Did It!

Delve into the light and dark that is Mark

Put a check mark beside yesterday’s date and declare it a success. I navigated the swirling waters to and from my appointed rounds on Tuesday returning to the safe port of Mark’s Den with little scathing.

Yes, my dear friends, my adventurous excursion out of the safety of my home to the big city 25-30 miles to the northwest for my annual urology exam and eating out with Mom and Bill was successful.

Not that there were not a few trying moments, but the fact all, but one task was completed and I am still standing is a high point in my life’s journey.

A little bumpy being wheeled across the street from Stonebrook to the barbershop, but Bill got me to the barbershop. My hair was not trimmed, but in light of the amount of hair, I was shorn. LOL

Chevy, Chance’s son and my great-nephew, traveled and ate with us yesterday. He was an added development to Tuesday’s trek.

Bill and I dropped Mom and Chevy off at Dollar Tree then drove another couple of blocks to my doctor’s appointment. The doc declared me fit for another year.

From there we made our way to Golden Corral. With Mom traversing the food bar and fixing my plate, I was able to chow down in good fashion.

Next on the agenda was getting my flu shot at the Wal-Mart pharmacy. Alas, there were no flu shots to be had! Now I will have to travel to the Sullivan Wal-Mart for my vaccination. That means another excursion.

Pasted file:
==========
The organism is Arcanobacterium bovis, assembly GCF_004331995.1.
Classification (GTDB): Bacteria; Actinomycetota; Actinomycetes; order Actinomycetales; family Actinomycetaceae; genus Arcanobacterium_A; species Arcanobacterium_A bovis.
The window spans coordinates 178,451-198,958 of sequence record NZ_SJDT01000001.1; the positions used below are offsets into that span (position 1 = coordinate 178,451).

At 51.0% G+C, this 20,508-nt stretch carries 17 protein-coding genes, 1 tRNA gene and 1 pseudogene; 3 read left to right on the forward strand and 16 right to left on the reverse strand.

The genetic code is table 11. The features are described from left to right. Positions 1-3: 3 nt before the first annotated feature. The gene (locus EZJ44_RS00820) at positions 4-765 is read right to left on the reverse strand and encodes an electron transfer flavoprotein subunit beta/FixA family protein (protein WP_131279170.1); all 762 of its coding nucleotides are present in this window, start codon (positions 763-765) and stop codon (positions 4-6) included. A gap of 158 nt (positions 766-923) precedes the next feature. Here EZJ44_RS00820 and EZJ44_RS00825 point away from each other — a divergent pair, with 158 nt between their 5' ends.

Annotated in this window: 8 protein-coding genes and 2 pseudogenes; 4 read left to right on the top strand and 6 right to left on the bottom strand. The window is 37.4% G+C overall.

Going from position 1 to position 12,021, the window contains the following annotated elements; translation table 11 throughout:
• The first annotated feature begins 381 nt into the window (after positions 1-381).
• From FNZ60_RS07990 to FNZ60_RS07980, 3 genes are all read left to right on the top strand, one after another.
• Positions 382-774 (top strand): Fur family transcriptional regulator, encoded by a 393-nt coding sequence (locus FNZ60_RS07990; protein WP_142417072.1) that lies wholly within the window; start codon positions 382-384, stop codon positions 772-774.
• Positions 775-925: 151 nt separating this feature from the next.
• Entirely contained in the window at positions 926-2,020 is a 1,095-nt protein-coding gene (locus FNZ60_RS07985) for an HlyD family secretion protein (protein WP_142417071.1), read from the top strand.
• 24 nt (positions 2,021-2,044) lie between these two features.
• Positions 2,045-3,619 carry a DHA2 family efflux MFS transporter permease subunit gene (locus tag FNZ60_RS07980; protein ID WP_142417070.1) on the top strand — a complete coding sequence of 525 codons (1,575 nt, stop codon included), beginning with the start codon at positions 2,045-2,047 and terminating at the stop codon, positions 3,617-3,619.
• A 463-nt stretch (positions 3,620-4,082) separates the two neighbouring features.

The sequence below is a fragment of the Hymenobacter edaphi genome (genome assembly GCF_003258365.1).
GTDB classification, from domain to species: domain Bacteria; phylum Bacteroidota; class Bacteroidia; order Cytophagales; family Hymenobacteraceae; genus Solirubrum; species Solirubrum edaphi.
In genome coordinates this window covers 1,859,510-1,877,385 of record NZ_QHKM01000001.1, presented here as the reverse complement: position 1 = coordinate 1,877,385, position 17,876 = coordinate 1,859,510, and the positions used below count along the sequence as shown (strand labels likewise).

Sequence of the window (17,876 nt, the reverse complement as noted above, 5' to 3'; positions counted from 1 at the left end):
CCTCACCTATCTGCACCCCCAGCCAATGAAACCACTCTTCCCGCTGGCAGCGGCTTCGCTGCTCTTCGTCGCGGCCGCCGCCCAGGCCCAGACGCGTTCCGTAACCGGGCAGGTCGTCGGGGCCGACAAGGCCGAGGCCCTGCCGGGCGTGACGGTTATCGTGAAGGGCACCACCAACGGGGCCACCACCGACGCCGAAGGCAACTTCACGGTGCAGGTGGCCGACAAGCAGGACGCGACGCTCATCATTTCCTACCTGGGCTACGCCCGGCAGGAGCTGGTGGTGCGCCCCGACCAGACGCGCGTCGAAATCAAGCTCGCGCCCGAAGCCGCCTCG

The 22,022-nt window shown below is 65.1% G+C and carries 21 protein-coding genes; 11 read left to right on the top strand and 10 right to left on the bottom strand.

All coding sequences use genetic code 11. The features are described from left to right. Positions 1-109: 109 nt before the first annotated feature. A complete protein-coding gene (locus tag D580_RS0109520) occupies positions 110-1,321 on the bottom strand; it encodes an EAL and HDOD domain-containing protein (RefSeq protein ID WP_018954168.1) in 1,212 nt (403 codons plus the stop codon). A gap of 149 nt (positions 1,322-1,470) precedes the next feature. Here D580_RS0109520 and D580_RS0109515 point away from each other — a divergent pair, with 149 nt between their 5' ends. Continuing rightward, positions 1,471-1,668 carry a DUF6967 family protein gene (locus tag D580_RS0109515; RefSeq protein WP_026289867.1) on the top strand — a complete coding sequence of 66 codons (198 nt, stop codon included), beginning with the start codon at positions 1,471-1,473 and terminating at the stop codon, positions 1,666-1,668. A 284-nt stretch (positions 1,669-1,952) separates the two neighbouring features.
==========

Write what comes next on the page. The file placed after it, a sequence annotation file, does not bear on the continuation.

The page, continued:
Rain rolled through the Cornfield last night. That did not help in recuperating from running all afternoon. Today I am trying to rest up and garner the strength to join family at Leticia’s home tomorrow for Thanksgiving.

Speaking of Thanksgiving, my thoughts:

For This I Am Grateful

That’s the way it is this day before Thanksgiving.

And how is your Wednesday going?

Me and my Sons: Kev and Dave – for both I am so thankful and blessed

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Mark

I am Mark Ivy, a born and bred Hoosier.
I am father to two wonderful sons, Dave and Kev, of whom I am very proud;
two terrific daughters-in-law, Anna and Hailey; three beautiful granddaughters, Dylan, Alaina and Amelia.

On May 9, 2017, my lung specialist hit me with the news I had maybe six months to live if the chronic obstructive pulmonary disease (COPD), the damage caused by the histoplasmosis described below, ran its normal course. I am now on hospice at home. Content and ready to cross over the river to the other side.

On September 2, 2014, I was diagnosed with disseminated histoplasmosis, a fungal infection, discovered by a biopsy of my larynx.
The infection is fatal if left untreated. For 2 1/2 years I lived under a death sentence being misdiagnosed
with a non-specific bacterial infection which left my right lung a “dried up sponge” and non-functioning.
I was aggressively treated for the infection with antifungals.
The treatment ended October of 2015 and fortunately did not take two years.

I suffer from chronic Horton’s Syndrome. The effects vary widely causing various problems.
Statistically, Horton’s affects only 0.1% of the population. Major depression also attacks me regularly.